- Ratepayers of industrial premises which include warehouses, food and drink manufacturers, fashion and textile firms, breweries and laboratories are likely to face disproportionately large increases to their bills in 2023. Valuations for this sector – which are key to the supply chain for London retailers and households – will rise by more than a third across London on average and by more than 50 per cent in Newham and Southwark.
- The Mayor is also concerned that refuges, including those used for women fleeing domestic violence may now be classed as businesses and liable to pay Business Rates.
Over 50,000 small businesses in London have already closed this year and the hospitality and cultural sectors are particularly at risk as households cut discretionary spending to cope with the cost-of-living crisis.
Sadiq recognises that there was some Business Rates support in the Government’s recent Autumn Statement. However, he is today calling on Government to increase the rateable value threshold below which small businesses receive 100 per cent rates relief from £12,000 to at least £28,000 in London and £25,000 in the rest of England. This could potentially save up to £6,500 a year for thousands of firms and help many businesses, including those in the night time economy which has been severely hit by restrictions imposed during the pandemic and the current cost of living crisis.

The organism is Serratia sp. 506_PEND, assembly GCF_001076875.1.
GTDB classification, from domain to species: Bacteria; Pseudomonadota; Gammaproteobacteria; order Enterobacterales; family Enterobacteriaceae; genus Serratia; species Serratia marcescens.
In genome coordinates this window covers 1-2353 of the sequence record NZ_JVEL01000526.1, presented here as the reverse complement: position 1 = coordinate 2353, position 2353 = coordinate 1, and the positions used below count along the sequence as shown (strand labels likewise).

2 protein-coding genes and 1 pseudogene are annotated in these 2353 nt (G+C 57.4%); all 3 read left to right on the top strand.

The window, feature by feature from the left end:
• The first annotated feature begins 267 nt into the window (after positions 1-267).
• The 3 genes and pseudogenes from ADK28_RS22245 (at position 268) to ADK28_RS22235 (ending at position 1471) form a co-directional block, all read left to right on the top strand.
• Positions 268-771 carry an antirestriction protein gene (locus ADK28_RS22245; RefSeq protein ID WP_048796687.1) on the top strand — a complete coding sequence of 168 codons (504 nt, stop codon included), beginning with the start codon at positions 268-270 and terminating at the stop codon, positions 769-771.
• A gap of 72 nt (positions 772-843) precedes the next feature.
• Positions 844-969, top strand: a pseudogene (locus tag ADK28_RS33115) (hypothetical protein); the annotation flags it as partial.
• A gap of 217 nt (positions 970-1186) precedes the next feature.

Sadiq is also reiterating his call today for the fundamental reform of the Business Rates system, including full devolution of business rates tax policy to the capital and to other cities and regions of England in line with the existing devolved arrangements in Scotland, Wales and Northern Ireland so that he is able to ensure a system that is fair to London’s businesses.
Full devolution would allow the Mayor and London boroughs to invest directly in the things that matter most to Londoners, including policing, affordable housing, support for children and young Londoners, infrastructure investment, social care and support for businesses and allow him to re design the tax in a way which takes into account London’s unique economy and higher relative rental values.